ARTIST STATEMENT: "Every point of contact between a body and its media extension marks the site of some secret burial." - Laurence Rickels, Aberrations of Mourning
My work addresses the resonances of death in the still image. It owes its fragmented aesthetic to the interaction of new and old media, and the collision of the body with imaging technology. I combine cutting-edge means of reproduction, like 3d laser scanning and 3d printing, with ancient bronze casting techniques. Using damaged 3d data, I create sculptures and video works that resemble de-constructed monuments or memorials.Â
The precise 3d scanning technology I use was never designed to capture the body, which is always in motion. When confronted with a moving body, it receives conflicting spatial coordinates, generating a 3d â€˜motion blurâ€™. From these scans, I create videos or 3d printed molds for bronze sculptures. The resulting sculptures bear the artifacts of all the digital processes they have been though. The scanning and 3d printing process strips color and movement from the body, leaving behind only traces of its form â€“ a scan of the face resembles nothing more than a digital death mask. I scan my own body frequently, but what I end up with is a series of digital doppelgangers with a (n after-) life of their own. These scans, realized as life-size 3d printed statues and installed in darkened rooms as a damaged ancient artifact might be, serve as a incomplete memorials to the body as it moves through time and space.Â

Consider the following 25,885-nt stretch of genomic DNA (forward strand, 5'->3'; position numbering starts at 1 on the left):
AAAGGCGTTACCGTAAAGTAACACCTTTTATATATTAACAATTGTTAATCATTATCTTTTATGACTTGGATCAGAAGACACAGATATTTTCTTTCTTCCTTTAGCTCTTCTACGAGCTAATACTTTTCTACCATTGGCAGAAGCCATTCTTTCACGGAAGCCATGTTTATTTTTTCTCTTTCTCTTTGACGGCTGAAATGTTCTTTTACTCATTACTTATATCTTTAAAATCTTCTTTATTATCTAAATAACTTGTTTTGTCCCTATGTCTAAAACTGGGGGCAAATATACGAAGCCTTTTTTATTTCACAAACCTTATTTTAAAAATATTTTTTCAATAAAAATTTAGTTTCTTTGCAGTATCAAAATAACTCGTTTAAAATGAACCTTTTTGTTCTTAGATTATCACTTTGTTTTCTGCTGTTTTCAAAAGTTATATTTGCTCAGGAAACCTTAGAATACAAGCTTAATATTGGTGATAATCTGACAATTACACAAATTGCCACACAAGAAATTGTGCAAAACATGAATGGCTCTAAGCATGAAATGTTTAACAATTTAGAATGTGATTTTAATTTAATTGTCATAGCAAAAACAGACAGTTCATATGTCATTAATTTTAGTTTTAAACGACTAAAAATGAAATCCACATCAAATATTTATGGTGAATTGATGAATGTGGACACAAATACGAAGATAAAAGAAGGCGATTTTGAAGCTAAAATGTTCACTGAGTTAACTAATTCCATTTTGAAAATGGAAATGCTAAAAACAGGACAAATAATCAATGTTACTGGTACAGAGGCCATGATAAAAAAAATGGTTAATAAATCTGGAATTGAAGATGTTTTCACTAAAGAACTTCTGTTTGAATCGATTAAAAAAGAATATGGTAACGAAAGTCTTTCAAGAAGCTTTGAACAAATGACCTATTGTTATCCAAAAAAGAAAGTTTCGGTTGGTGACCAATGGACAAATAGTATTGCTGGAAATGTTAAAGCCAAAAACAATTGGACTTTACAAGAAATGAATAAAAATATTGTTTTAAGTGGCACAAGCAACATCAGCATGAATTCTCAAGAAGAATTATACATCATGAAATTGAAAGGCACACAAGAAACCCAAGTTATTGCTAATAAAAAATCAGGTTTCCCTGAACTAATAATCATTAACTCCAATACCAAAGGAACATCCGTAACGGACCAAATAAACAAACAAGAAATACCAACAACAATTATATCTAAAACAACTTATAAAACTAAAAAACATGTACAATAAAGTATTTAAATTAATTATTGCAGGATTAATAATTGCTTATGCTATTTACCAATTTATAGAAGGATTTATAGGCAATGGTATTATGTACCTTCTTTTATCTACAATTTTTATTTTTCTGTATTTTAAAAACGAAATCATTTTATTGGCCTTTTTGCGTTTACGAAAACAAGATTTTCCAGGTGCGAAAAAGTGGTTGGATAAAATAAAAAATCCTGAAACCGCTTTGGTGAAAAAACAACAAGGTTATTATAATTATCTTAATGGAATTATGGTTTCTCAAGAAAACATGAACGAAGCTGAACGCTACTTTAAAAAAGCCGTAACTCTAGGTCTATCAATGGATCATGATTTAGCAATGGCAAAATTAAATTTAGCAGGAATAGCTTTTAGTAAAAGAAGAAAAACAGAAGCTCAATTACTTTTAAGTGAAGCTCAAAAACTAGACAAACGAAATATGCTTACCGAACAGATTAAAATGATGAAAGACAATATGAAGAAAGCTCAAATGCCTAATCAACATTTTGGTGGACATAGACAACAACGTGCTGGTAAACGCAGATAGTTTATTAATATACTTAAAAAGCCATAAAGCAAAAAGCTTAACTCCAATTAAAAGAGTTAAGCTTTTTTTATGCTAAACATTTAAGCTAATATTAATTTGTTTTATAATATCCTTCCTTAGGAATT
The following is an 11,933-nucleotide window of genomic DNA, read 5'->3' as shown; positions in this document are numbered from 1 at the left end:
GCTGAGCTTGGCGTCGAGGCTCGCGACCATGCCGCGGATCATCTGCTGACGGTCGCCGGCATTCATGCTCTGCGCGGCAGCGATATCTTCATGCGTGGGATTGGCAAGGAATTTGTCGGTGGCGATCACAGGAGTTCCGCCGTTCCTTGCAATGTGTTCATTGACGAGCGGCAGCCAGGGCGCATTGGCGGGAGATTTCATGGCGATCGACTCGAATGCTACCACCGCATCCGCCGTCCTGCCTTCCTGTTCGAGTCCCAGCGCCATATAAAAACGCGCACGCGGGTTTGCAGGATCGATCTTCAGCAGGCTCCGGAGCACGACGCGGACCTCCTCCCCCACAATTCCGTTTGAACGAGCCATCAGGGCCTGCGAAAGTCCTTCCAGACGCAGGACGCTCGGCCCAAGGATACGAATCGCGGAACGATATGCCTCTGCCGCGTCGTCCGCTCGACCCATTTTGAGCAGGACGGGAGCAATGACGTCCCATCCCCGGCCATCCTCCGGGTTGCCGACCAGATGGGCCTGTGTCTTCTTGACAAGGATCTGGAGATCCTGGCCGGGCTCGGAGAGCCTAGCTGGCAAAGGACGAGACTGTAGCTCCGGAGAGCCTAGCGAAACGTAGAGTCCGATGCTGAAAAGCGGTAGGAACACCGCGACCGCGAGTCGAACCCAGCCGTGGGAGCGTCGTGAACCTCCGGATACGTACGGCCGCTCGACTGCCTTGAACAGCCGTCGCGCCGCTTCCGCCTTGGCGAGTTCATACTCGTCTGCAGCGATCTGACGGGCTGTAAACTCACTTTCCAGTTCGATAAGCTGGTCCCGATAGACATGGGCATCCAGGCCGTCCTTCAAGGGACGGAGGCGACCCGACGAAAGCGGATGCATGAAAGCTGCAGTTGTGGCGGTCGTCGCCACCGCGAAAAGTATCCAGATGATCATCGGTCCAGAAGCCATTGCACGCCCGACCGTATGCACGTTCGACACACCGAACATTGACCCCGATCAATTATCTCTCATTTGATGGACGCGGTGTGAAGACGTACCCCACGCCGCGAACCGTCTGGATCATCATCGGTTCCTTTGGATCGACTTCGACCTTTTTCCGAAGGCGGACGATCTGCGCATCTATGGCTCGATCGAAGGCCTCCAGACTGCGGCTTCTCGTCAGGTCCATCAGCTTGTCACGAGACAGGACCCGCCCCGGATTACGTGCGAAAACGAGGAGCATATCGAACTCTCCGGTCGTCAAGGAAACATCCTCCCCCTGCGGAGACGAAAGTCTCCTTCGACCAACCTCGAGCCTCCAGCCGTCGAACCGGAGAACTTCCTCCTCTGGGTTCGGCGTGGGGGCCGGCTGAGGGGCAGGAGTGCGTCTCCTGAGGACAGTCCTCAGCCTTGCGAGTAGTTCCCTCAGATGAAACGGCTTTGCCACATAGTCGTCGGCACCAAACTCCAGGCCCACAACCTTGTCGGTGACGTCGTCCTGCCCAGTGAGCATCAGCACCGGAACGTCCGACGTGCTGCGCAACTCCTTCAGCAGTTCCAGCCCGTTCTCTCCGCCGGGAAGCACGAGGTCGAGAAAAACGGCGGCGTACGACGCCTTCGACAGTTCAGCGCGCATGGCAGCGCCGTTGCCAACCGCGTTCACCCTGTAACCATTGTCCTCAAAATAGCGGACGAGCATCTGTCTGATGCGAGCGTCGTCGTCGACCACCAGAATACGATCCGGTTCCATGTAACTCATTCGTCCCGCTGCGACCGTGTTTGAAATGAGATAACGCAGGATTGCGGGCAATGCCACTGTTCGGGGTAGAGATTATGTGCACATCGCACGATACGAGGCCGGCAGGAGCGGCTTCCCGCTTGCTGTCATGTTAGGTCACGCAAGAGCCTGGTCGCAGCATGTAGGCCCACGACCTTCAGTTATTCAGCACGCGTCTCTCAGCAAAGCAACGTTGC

I work with this deathly imagery not because I want to be morbid, but because I am interested in the ways that technology can fail to capture life â€“ and what the poetics of that failure might look like.